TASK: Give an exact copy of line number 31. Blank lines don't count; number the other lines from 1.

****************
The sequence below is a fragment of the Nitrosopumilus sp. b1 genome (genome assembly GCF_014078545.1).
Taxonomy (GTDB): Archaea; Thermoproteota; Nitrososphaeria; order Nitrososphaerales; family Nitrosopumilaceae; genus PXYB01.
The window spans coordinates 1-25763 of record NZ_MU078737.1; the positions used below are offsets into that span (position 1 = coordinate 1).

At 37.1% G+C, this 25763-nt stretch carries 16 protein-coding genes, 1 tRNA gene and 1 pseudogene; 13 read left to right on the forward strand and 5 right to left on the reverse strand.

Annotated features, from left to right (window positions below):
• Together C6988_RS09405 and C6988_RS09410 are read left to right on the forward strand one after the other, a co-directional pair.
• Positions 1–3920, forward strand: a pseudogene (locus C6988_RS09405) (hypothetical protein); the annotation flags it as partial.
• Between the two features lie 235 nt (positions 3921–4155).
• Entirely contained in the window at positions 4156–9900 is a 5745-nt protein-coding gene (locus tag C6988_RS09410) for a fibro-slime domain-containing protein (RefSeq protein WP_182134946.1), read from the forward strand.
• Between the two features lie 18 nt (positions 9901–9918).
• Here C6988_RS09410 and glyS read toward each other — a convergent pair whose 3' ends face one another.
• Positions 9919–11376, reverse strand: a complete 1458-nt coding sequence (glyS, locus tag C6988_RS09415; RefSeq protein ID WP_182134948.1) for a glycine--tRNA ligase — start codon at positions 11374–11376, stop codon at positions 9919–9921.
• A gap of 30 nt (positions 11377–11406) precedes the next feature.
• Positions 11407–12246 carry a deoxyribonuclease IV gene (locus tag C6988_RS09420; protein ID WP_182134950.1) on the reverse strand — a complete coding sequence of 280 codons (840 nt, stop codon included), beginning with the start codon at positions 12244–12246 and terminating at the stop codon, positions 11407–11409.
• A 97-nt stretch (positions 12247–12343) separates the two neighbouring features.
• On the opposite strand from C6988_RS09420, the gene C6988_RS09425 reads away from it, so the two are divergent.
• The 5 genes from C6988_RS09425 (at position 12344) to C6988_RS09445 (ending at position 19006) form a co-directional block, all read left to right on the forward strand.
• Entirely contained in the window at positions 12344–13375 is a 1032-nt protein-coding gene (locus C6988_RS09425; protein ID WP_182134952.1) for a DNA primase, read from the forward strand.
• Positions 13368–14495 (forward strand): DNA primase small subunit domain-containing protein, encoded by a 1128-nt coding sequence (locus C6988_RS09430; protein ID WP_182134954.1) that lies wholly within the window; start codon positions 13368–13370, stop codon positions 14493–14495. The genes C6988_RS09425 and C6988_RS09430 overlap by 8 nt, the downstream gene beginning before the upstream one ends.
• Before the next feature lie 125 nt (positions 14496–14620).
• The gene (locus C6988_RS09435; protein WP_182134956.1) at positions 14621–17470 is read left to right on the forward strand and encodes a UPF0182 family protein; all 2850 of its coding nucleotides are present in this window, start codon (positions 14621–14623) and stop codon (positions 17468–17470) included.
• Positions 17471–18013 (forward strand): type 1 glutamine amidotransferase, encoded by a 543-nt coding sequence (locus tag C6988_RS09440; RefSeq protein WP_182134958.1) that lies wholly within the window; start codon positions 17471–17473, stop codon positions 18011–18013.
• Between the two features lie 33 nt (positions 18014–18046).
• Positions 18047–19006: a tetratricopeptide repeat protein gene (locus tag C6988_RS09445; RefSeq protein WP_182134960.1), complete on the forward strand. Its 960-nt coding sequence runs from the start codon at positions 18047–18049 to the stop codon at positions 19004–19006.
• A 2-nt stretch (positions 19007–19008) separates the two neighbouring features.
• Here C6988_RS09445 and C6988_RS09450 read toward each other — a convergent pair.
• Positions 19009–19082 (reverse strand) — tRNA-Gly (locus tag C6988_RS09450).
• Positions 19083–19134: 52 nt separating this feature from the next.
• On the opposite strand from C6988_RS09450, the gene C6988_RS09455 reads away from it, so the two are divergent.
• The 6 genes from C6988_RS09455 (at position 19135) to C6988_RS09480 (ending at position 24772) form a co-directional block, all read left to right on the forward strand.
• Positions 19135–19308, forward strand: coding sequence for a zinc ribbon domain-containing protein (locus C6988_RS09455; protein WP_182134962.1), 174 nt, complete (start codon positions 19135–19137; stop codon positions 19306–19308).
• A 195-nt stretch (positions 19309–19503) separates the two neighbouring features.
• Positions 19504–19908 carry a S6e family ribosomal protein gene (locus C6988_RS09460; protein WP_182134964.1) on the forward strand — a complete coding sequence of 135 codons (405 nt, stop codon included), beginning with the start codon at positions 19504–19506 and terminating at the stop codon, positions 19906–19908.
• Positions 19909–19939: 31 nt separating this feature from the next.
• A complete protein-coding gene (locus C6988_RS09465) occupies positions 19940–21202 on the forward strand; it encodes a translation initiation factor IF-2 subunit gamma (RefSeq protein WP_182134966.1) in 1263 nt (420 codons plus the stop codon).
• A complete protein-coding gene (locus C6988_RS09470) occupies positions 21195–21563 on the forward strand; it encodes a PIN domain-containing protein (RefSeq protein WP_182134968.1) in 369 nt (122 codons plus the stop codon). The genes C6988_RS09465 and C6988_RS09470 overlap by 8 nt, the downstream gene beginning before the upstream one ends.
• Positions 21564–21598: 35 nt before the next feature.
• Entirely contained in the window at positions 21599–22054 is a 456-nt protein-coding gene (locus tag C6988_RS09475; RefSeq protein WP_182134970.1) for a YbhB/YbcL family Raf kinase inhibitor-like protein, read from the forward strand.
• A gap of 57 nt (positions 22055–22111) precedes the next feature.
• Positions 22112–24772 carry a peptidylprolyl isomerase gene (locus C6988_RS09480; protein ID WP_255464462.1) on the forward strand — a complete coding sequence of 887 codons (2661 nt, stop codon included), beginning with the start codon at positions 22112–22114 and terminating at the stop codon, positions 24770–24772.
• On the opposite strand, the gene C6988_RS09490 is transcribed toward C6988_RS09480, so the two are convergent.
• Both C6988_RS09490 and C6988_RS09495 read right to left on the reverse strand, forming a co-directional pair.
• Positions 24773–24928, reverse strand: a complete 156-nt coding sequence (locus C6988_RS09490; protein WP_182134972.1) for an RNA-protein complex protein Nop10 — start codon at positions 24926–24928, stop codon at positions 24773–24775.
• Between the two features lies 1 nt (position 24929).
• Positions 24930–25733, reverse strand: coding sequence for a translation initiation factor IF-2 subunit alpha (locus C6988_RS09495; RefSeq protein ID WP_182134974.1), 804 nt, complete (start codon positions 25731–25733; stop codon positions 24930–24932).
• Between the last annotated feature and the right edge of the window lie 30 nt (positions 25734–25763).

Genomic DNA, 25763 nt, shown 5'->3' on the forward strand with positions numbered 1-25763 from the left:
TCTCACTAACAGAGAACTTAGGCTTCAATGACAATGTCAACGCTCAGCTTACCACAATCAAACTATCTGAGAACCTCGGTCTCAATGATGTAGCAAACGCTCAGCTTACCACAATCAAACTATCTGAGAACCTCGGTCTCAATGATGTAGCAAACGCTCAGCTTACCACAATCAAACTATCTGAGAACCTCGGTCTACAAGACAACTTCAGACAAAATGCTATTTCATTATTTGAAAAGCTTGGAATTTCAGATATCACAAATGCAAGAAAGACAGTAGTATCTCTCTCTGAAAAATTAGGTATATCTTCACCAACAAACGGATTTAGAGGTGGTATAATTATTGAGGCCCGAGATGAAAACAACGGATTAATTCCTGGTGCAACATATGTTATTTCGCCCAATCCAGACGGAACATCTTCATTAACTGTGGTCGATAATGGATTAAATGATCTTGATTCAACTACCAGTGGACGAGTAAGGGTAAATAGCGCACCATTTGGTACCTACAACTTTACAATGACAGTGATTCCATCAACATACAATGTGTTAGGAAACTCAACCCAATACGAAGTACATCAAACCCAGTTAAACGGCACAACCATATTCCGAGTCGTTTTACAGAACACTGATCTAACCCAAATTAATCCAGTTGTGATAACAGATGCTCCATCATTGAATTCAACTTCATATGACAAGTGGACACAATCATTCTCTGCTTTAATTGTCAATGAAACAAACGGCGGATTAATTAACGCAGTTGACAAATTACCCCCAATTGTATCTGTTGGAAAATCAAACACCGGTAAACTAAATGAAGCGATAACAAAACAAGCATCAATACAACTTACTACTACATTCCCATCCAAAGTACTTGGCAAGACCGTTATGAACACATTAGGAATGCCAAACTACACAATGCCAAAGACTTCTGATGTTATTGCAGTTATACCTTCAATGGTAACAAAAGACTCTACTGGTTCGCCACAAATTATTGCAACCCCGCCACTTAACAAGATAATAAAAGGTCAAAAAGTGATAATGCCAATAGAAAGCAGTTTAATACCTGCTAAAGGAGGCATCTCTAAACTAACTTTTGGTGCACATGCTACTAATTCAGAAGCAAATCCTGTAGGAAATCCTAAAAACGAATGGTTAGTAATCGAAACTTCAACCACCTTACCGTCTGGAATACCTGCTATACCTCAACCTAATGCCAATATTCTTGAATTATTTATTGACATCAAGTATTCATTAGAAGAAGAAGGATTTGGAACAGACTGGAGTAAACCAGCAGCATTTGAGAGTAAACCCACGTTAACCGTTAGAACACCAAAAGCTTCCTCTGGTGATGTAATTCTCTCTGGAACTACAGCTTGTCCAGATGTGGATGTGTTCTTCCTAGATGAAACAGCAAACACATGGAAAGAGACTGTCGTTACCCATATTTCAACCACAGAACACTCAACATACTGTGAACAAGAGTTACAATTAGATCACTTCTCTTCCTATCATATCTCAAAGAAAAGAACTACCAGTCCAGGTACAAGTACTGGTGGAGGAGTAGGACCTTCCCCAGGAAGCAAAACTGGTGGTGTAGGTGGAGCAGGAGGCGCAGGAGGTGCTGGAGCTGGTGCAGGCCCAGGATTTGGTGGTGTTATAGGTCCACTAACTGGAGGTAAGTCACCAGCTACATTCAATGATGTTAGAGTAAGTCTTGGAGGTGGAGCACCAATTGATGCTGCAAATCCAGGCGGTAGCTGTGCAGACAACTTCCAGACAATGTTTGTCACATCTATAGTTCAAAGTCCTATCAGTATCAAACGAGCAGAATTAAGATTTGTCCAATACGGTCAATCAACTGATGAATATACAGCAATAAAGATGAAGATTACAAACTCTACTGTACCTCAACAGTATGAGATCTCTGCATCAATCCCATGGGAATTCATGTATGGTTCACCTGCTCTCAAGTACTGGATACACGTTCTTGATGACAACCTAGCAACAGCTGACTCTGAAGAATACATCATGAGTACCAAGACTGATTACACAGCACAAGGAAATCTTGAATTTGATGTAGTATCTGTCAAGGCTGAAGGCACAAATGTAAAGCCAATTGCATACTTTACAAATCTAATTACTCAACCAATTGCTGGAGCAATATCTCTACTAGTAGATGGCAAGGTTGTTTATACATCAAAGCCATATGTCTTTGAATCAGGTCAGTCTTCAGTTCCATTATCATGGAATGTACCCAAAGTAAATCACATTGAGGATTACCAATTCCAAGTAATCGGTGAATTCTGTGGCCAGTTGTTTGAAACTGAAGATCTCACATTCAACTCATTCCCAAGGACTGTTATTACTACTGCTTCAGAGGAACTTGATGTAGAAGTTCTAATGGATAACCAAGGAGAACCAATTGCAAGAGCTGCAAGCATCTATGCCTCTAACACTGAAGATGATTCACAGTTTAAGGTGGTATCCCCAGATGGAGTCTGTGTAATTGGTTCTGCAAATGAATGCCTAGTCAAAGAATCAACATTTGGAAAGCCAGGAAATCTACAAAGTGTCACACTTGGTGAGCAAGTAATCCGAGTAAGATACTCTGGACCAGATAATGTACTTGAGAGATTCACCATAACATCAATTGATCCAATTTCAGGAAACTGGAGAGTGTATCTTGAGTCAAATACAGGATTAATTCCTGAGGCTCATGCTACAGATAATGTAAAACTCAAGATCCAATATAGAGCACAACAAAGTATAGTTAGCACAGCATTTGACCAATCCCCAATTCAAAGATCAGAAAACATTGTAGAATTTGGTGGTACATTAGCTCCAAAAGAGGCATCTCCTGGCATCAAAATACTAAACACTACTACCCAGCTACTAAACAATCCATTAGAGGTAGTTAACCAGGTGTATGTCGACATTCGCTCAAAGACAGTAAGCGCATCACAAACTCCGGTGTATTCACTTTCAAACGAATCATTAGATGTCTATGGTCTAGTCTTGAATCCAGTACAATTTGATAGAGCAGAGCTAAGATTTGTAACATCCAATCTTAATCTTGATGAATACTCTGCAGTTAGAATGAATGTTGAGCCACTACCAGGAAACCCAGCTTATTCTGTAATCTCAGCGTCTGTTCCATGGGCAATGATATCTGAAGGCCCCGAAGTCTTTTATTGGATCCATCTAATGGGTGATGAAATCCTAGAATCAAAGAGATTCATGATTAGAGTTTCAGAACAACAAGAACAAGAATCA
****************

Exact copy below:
• Positions 19135–19308, forward strand: coding sequence for a zinc ribbon domain-containing protein (locus C6988_RS09455; protein WP_182134962.1), 174 nt, complete (start codon positions 19135–19137; stop codon positions 19306–19308).